The photographer shares, in the opening statement, how tricky it was going to be, to photograph and interview 20 athletes training for the 2020 Summer Games in Tokyo.

It was a budget stretch, and Alex meant to stick to the Northeast corridor of the US, from DC to the South to Montreal in the North.

(He lives in New York.)

There is an anecdote about a highway mishap in Upstate NY, which lead to driving 5 hours in the wrong direction towards Buffalo.


(Can’t not share here that my Mom and Dad inadvertently headed West from Vail not-too-long-ago, instead of East towards Denver, and only realized it when they were well into Utah. Must have been some strong-ass reefer.)


Image courtesy of Turn the Page



Back on topic.

There was a lot of effort funneled into this book, as a passion project, BEFORE Covid hit, and then it became nearly impossible.

But somehow, here it is.

Hard-cover, serious business.

We have athletes, and their stories, which are themselves inspiring.

Each had to sacrifice.

To suffer.

To chase a dream.

In the world of sports, no cliché is ever too big.

All the meta-narratives have been told, (certainly since the US Hockey team won Gold in 1980,) yet they get us every time, such is their power.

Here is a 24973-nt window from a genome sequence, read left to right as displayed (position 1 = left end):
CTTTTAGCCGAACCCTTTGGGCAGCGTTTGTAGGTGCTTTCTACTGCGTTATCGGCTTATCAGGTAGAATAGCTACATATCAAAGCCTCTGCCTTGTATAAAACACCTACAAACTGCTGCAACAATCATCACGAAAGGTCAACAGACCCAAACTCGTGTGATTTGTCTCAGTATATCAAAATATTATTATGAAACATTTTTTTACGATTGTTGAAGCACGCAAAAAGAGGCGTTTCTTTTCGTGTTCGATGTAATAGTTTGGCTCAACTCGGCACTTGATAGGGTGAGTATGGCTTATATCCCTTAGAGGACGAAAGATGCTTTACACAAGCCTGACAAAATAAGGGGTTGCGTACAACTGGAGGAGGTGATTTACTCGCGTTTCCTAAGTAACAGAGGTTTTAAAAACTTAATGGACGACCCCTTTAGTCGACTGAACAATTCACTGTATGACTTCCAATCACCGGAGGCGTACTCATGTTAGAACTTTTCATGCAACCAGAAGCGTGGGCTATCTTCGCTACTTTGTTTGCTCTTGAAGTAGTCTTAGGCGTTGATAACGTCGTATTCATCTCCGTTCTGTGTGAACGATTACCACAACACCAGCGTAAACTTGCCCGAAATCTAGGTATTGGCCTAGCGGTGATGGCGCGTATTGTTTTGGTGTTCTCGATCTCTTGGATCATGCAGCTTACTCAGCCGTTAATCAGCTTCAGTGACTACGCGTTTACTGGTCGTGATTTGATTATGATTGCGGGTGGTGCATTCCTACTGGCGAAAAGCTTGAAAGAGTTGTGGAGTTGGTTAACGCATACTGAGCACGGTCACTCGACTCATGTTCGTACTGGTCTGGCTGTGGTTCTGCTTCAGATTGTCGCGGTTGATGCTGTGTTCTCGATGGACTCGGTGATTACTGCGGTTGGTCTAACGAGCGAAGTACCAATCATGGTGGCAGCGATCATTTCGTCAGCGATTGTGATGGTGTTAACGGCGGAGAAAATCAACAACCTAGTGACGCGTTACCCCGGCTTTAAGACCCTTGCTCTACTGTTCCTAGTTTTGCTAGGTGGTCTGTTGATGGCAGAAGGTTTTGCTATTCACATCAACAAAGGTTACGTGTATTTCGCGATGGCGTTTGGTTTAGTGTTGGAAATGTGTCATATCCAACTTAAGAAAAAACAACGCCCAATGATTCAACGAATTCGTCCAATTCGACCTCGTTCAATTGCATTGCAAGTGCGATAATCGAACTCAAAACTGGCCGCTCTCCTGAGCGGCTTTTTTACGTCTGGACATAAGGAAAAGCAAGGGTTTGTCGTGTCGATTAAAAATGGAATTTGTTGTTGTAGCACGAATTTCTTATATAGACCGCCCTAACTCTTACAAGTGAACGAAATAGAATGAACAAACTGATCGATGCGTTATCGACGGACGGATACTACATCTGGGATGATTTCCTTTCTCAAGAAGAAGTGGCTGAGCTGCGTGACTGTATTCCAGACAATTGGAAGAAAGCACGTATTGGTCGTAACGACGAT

{ED note: Just last night, Stephen Curry and his buddies proved the “aging vets who still have one more in the tank” narrative never gets old.}


Courtesy of NBC Sports








I’m the first person to admit I’ve become more cynical since 2016, and try to push back against those instincts.

Sports help me do that.

Not only do I admire the Grit’N’Grind that saw this book through to creation, self-published, but also how it amplifies that positive message with the powerful stories within.

These moments motivate us to do more.
Be better.
Dig deep.

That is the context through which I prefer to view this book, and one for which I have much admiration.







The other context.

Do I think the photographs are special?

Is the pacing spot on?

Can I groove with the graphic design?

What about the fonts, image placement, and the balance of text and image?

Weekly, I judge books on those merits, and in many ways this one comes up short.

So I don’t want to wimp out, and not say what I’m thinking.

It’s not a “great” book.

But I don’t want to over-invest in that narrative, as the kids say these days.

The truth is, I review books of all types, intentions, and levels of craftsmanship.

Context matters.

I hope some, or even most of these fencers, wrestlers, sprinters, judokas, boxers, and synchronized swimmers made it to Tokyo in 2021.

And I hope you dig this fun, positive book on a warm summer day.

Wherever you are.

See you next week.